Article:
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Over $\mathbb{A}^n$, it is easy to construct D-modules by writing down an explicit linear system of PDE's and then writing a presentation of the associated D-module $$ \mathcal{D}^n \xrightarrow{} \mathcal{D}^m \to \mathcal{M} \to 0 $$ Is there an analogous process for constructing D-modules over projective space as an explicit system of differential equations?

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You can construct $\mathcal{D}$ modules on projective space (or actually any space) by precisely the same process: write down a system of PDE's (using differential operators on the whole of $\mathbb{P}^n$) and consider the corresponding quotient. The key caveat is that on a general space, not every $\mathcal{D}$-module will be of this form: some of them can be defined using systems on different coordinate patches which are consistent, but not globally (I think a degree 0 line bundle on an elliptic curve should give a counterexample). However, $\mathbb{P}^n$ is special, and every $\mathcal{D}$-module can be defined this way (by the Beilinson-Bernstein theorem).

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  • $\begingroup$ Will $\mathcal{D}_{\mathbb{P}^n}(\mathbb{P}^n) = \mathbb{C}\left[\frac{\partial}{\partial x_0}, \ldots, \frac{\partial}{\partial x_n}\right]$? $\endgroup$ – 54321user Jan 3 '17 at 1:42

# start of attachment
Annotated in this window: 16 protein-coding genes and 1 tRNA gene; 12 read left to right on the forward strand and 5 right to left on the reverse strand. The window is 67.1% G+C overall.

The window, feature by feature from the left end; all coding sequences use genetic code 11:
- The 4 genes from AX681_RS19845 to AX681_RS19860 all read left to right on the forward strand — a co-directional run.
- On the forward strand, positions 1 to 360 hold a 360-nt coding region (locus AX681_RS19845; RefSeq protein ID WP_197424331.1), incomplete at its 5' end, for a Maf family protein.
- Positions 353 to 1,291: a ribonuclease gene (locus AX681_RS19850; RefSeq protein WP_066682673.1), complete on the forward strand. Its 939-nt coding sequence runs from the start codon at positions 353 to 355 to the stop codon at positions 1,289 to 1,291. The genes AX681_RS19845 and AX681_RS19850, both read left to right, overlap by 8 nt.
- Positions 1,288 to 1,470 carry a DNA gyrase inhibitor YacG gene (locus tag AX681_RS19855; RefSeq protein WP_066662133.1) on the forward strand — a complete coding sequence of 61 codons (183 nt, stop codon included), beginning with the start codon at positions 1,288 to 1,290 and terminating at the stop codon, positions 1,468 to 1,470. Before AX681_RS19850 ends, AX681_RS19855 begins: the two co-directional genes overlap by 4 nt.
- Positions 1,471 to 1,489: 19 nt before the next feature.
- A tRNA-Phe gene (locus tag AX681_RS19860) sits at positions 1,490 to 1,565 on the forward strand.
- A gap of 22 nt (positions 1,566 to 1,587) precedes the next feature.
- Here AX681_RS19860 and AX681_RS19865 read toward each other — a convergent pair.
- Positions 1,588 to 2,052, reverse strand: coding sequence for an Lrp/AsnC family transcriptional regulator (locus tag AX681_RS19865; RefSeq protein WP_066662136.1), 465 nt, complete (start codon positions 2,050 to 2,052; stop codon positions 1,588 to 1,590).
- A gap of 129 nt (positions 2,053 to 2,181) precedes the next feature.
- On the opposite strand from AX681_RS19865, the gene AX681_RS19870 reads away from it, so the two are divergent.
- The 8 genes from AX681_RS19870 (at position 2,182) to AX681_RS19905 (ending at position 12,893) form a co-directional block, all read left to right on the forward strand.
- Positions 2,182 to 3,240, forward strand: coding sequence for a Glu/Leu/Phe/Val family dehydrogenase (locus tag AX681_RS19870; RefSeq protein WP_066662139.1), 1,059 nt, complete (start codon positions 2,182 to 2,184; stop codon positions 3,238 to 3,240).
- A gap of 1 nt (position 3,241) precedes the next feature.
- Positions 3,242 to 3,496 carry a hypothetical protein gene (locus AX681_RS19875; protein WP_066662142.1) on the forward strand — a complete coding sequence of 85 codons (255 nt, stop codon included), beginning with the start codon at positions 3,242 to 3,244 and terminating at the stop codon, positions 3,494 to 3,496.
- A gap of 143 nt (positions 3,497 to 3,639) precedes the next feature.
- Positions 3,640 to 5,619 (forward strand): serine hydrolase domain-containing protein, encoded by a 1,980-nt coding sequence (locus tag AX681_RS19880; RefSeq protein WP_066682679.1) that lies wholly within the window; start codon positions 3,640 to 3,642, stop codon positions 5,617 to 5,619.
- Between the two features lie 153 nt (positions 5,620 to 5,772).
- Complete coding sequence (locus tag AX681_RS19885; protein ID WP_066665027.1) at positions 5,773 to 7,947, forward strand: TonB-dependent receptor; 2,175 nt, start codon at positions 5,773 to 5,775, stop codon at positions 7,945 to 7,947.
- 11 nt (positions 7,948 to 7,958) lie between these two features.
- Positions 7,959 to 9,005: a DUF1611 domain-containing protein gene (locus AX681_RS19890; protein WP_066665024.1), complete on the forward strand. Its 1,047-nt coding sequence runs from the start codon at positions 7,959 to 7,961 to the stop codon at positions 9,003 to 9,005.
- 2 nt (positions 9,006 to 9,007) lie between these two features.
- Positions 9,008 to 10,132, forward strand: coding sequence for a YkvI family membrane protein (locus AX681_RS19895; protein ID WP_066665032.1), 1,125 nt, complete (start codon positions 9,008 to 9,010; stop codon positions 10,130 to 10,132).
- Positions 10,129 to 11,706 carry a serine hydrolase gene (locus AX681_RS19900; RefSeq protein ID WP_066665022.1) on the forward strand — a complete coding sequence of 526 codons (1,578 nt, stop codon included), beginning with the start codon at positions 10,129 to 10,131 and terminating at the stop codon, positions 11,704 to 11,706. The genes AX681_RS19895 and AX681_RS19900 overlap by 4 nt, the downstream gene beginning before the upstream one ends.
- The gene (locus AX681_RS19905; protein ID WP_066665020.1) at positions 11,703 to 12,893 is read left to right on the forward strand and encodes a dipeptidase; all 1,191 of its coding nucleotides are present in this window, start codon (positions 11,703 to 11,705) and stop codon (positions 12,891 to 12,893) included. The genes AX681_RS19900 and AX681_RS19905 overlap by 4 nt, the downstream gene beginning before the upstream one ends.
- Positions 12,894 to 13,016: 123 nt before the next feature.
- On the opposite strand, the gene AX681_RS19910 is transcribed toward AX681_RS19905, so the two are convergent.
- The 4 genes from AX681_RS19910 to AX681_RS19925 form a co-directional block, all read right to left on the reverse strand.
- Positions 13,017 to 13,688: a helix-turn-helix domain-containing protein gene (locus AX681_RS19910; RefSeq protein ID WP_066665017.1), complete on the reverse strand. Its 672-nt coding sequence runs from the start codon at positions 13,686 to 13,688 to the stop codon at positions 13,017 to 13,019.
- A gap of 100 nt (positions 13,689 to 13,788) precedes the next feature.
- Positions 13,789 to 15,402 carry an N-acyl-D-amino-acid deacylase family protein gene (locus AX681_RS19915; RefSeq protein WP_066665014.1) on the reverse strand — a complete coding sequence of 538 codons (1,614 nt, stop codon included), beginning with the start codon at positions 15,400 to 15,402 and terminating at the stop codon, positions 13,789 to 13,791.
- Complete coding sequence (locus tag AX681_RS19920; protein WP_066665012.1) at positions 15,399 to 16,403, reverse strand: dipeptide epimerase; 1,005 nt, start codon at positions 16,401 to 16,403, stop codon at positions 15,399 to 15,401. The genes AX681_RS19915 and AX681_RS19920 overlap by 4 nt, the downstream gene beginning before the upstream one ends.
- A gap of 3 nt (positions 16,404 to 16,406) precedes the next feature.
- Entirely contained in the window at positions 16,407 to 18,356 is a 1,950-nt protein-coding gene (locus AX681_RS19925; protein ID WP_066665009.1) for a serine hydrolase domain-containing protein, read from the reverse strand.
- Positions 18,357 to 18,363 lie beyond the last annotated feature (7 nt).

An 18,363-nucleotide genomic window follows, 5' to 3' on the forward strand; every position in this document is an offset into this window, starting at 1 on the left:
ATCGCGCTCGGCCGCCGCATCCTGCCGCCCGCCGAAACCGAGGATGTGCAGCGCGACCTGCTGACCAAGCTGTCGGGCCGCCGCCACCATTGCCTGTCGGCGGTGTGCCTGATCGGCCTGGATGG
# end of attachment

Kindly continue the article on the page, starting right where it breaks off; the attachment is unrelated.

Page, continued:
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    $\begingroup$ @user251222 Those expressions don't even make sense as differential operators, since they have poles at $\infty$. The polynomial differential operators are generated by $x_i\frac{\partial}{\partial x_j}$. $\endgroup$ – Ben Webster Jan 3 '17 at 2:24
  • $\begingroup$ Oh, why is that true? Do you have a reference? $\endgroup$ – 54321user Jan 3 '17 at 4:38
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    $\begingroup$ Look at Section 11.3 of Hotta, Takeuchi and Tanisaki (math.columbia.edu/~scautis/dmodules/hottaetal.pdf). The essential point is that these vector fields (thought of as functions on $T^*\mathbb{P}^n$) generate all the polynomial functions on the cotangent bundle, since the induced map from $T^*\mathbb{P}^n$ to $(n+1)\times (n+1)$-matrices is a resolution of singularities of the rank $\leq 1$ matrices. $\endgroup$ – Ben Webster Jan 3 '17 at 13:33
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    $\begingroup$ Also take a look at "D-modules on Smooth Toric Varieties" (arxiv.org/abs/math/0007099) $\endgroup$ – Avi Steiner Jan 17 '17 at 15:30

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